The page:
The adoration of the Magi

Leonardo da Vinci • Painting, 1481, 246×243 cm
About the artwork
Art form: Painting
Subject and objects: Religious scene
Style of art: Renaissance
Technique: Oil
Materials: Wood
Date of creation: 1481
Size: 246×243 cm
Artwork in collection: The Uffizi Gallery Irina Olikh
Artwork in selections: 29 selections

Description of the artwork «The adoration of the Magi»

Like any other work of Leonardo da Vinci, "Adoration of the Magi" (1481) is shrouded in many secrets and conjectures. This is one of the earliest works: at the time of its creation, the artist was 29 years old. The wooden panel, almost two and a half square meters in size, was intended for the main altar of the church of San Donato in Sopeto, but da Vinci left for Florence for Milan, never finishing work on the order of the Augustinian monks. It took 15 years before they transferred it to another artist - Filippino Lippi, who presented his version "Adoration of the Magi" in 1496.

Da Vinci borrowed the general composition for the altarpiece from Botticelli, who created picture based on this gospel story a few years earlier. Coincidence or not, it is believed that the far right character in Leonardo's work may be a self-portrait of the artist himself, just as the figure located in the same place in Botticelli's painting is also recognized as his self-portrait.

In addition, both works are united by a stable pyramidal basis of the composition and an extreme crowd of characters. But, in contrast to the chamber, almost claustrophobic atmosphere of Botticelli's work, da Vinci's panel is marked by a high horizon line, which significantly adds air. Even though some background scenes unfold against the backdrop of the main action.

In general, the mood of the picture bears little resemblance to the associations usually evoked by the plot of the Birth of Christ: a quiet starry night, the star of Bethlehem in the sky, showing the way to the Magi, a modest stable and manger. Although at the time of writing "Adoration of the Magi" da Vinci, there really were somewhat different icon painting traditions (1, 2, 3), but even with this in mind, too much is happening on the panel: it seems that you are about to start hearing the hum of dozens of voices.

Among the chaos of people and horses, two trees statically rise, ordering and grounding the stormy composition: a palm tree and a carob. The plant symbolism is quite transparent. The palm tree is associated with an episode of the Gospel, when its branches paved the way for Jesus, who entered Jerusalem on a donkey a week before the Crucifixion. Like laurel, this tree marked the triumph of the victor: that is, the birth of Christ meant the victory of Christianity over pagan beliefs.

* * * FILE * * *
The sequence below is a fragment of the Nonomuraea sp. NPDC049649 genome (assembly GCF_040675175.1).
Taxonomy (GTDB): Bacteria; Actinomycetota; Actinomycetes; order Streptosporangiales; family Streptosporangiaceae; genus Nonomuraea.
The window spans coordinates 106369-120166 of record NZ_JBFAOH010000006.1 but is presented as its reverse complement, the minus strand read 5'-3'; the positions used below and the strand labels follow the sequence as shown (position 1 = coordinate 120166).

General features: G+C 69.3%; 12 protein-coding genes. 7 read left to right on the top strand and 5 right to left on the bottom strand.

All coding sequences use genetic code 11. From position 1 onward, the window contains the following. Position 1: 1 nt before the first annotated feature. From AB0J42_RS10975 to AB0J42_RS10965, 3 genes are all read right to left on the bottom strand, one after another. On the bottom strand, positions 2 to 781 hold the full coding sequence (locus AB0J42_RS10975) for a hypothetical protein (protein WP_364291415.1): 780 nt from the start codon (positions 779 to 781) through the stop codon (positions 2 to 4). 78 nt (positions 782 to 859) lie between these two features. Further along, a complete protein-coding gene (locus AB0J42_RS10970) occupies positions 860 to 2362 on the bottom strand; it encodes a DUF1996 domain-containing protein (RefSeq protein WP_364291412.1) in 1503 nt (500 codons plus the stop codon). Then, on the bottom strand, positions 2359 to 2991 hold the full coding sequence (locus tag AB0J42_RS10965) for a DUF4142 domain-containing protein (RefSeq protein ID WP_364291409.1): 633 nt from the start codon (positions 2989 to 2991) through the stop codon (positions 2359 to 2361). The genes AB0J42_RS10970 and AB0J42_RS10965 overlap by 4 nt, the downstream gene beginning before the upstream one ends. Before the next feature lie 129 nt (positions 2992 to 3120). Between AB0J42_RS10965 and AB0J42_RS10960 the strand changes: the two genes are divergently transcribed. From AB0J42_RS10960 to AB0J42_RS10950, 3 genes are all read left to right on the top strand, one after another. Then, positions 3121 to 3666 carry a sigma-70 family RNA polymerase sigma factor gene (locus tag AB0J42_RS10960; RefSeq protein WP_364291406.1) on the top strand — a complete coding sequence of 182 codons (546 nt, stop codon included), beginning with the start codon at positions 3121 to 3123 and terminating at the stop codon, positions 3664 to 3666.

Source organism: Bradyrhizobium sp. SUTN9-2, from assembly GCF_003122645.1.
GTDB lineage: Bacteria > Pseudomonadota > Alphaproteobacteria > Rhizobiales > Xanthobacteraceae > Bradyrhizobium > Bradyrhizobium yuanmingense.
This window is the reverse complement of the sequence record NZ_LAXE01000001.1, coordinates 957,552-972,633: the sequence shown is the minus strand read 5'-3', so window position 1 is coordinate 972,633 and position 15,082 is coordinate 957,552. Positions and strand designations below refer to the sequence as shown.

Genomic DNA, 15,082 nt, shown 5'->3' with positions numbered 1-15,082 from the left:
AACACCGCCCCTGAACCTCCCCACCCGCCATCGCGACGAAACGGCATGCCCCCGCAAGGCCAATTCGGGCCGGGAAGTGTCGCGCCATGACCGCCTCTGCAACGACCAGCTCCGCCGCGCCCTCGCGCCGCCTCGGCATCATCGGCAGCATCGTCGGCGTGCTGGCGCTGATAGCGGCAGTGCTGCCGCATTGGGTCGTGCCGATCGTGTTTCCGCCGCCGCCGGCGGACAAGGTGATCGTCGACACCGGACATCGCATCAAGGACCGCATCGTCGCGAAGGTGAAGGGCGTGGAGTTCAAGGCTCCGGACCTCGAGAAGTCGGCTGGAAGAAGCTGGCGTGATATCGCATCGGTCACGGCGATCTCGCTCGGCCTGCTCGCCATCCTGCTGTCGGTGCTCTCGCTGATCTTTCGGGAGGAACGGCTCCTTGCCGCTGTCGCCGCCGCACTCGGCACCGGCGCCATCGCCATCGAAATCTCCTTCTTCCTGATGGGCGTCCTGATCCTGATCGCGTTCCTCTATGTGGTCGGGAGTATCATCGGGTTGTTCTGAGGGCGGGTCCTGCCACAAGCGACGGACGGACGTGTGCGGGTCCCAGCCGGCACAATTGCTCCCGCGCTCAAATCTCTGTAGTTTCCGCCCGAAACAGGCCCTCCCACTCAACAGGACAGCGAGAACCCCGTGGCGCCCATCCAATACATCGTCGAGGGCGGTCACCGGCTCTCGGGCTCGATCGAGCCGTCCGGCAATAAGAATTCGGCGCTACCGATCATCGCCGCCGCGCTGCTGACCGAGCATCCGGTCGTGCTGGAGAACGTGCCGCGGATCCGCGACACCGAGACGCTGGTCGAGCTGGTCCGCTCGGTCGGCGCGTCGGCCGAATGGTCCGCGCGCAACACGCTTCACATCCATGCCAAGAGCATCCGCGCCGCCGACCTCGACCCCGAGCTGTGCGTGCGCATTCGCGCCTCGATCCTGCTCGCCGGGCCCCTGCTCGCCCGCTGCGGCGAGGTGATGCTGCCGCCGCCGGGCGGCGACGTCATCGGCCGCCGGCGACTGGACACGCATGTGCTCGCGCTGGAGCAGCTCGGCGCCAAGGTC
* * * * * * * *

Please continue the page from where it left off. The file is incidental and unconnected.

Carob fruits have long been valued for the fact that their weight has always been constant, which is why they could be used as a measure of weight. In particular, for especially valuable things, such as precious stones, jewelry or metals, therefore, the plant symbolizes the highest, royal power, recalling the words of Holy Scripture that Christ is the King of Kings.

Two more similar trees, only smaller, very young, grow on the ruins of an ancient temple in the background. It is most often interpreted as a symbol of the near end of paganism (and the palm tree and carob only strengthen this symbolism). However, some researchers see this building as more than just ruins.

At the beginning of this century, Maurizio Seracini conducted an extensive study of Da Vinci's Adoration of the Magi. With the help of infrared radiation, he took almost two and a half thousand pictures, thanks to which it became possible to see the artist's original idea, hidden under the upper layer of paint. Which, according to Seracini, was actually applied by someone else, not very talented, hand at least half a century after da Vinci finished work on the panel.

So, in these pictures, the missing bull and donkey appear along with part of the roof of the barn, and the face of one of the Magi, twisted in a strange grimace over the right shoulder of the Virgin, is initially filled with majesty and tranquility. The two horsemen in the background were actually participants in a full-fledged horse battle, and builders are found on the stairs of the destroyed building, engaged in its reconstruction.

Seracini claims that in the original drawing by da Vinci, the similarity of the architecture of the ancient temple with the buildings of Ancient Egypt becomes obvious. This is indicated by the design of the capital - the upper part of the column, created in the form of a lotus flower. The researcher believes that the artist's intention was to show that the pagan sanctuary is in the process of being rebuilt into a new structure on the ancient Egyptian model.

Fans of the conspiracy theory happily took this version as confirmation of the conspiracy theory described in Dan Brown's book The Da Vinci Code, according to which da Vinci was a member of the Knights Templar and was the keeper of their ancient secret about the descendants of Christ. Allegedly, after the dissolution of the original order, in reality, it was secretly reconstructed, which should symbolize the mysterious building on the "Adoration of the Magi". But Seracini, in an interview with the Guardian newspaper in 2005, rejected such assumptions and said that he had never read Brown's book.

The author: Natalia Azarenko